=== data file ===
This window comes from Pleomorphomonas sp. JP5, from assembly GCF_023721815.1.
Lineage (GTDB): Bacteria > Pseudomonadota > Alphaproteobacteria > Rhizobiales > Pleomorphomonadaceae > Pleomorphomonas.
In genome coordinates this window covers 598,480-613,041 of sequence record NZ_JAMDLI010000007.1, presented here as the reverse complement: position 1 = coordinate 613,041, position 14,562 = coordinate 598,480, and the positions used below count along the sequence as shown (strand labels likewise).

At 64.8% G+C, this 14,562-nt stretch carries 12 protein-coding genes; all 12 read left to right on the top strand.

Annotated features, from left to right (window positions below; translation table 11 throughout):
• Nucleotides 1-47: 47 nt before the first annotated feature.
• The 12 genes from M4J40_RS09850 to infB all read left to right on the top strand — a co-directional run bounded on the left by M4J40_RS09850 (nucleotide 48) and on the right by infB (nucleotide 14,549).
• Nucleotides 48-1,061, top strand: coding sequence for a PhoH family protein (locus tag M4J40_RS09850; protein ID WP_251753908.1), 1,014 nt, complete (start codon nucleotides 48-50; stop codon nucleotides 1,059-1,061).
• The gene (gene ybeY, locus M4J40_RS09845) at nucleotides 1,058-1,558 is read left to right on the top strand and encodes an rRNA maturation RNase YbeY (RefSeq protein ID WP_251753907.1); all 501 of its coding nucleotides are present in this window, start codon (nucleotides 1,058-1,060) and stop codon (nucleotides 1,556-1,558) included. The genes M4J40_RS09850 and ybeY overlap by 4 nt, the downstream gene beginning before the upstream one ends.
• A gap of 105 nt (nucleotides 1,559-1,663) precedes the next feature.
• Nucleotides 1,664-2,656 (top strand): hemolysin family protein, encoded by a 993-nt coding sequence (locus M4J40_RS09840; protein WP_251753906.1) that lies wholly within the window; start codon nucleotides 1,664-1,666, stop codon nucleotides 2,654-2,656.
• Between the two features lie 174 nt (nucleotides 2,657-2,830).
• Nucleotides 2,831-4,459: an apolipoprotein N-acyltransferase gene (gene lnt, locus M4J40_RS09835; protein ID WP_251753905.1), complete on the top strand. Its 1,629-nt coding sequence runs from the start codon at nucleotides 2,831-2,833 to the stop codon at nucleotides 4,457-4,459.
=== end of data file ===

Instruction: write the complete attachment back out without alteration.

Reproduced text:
This window comes from Pleomorphomonas sp. JP5, from assembly GCF_023721815.1.
Lineage (GTDB): Bacteria > Pseudomonadota > Alphaproteobacteria > Rhizobiales > Pleomorphomonadaceae > Pleomorphomonas.
In genome coordinates this window covers 598,480-613,041 of sequence record NZ_JAMDLI010000007.1, presented here as the reverse complement: position 1 = coordinate 613,041, position 14,562 = coordinate 598,480, and the positions used below count along the sequence as shown (strand labels likewise).

At 64.8% G+C, this 14,562-nt stretch carries 12 protein-coding genes; all 12 read left to right on the top strand.

Annotated features, from left to right (window positions below; translation table 11 throughout):
• Nucleotides 1-47: 47 nt before the first annotated feature.
• The 12 genes from M4J40_RS09850 to infB all read left to right on the top strand — a co-directional run bounded on the left by M4J40_RS09850 (nucleotide 48) and on the right by infB (nucleotide 14,549).
• Nucleotides 48-1,061, top strand: coding sequence for a PhoH family protein (locus tag M4J40_RS09850; protein ID WP_251753908.1), 1,014 nt, complete (start codon nucleotides 48-50; stop codon nucleotides 1,059-1,061).
• The gene (gene ybeY, locus M4J40_RS09845) at nucleotides 1,058-1,558 is read left to right on the top strand and encodes an rRNA maturation RNase YbeY (RefSeq protein ID WP_251753907.1); all 501 of its coding nucleotides are present in this window, start codon (nucleotides 1,058-1,060) and stop codon (nucleotides 1,556-1,558) included. The genes M4J40_RS09850 and ybeY overlap by 4 nt, the downstream gene beginning before the upstream one ends.
• A gap of 105 nt (nucleotides 1,559-1,663) precedes the next feature.
• Nucleotides 1,664-2,656 (top strand): hemolysin family protein, encoded by a 993-nt coding sequence (locus M4J40_RS09840; protein WP_251753906.1) that lies wholly within the window; start codon nucleotides 1,664-1,666, stop codon nucleotides 2,654-2,656.
• Between the two features lie 174 nt (nucleotides 2,657-2,830).
• Nucleotides 2,831-4,459: an apolipoprotein N-acyltransferase gene (gene lnt, locus M4J40_RS09835; protein ID WP_251753905.1), complete on the top strand. Its 1,629-nt coding sequence runs from the start codon at nucleotides 2,831-2,833 to the stop codon at nucleotides 4,457-4,459.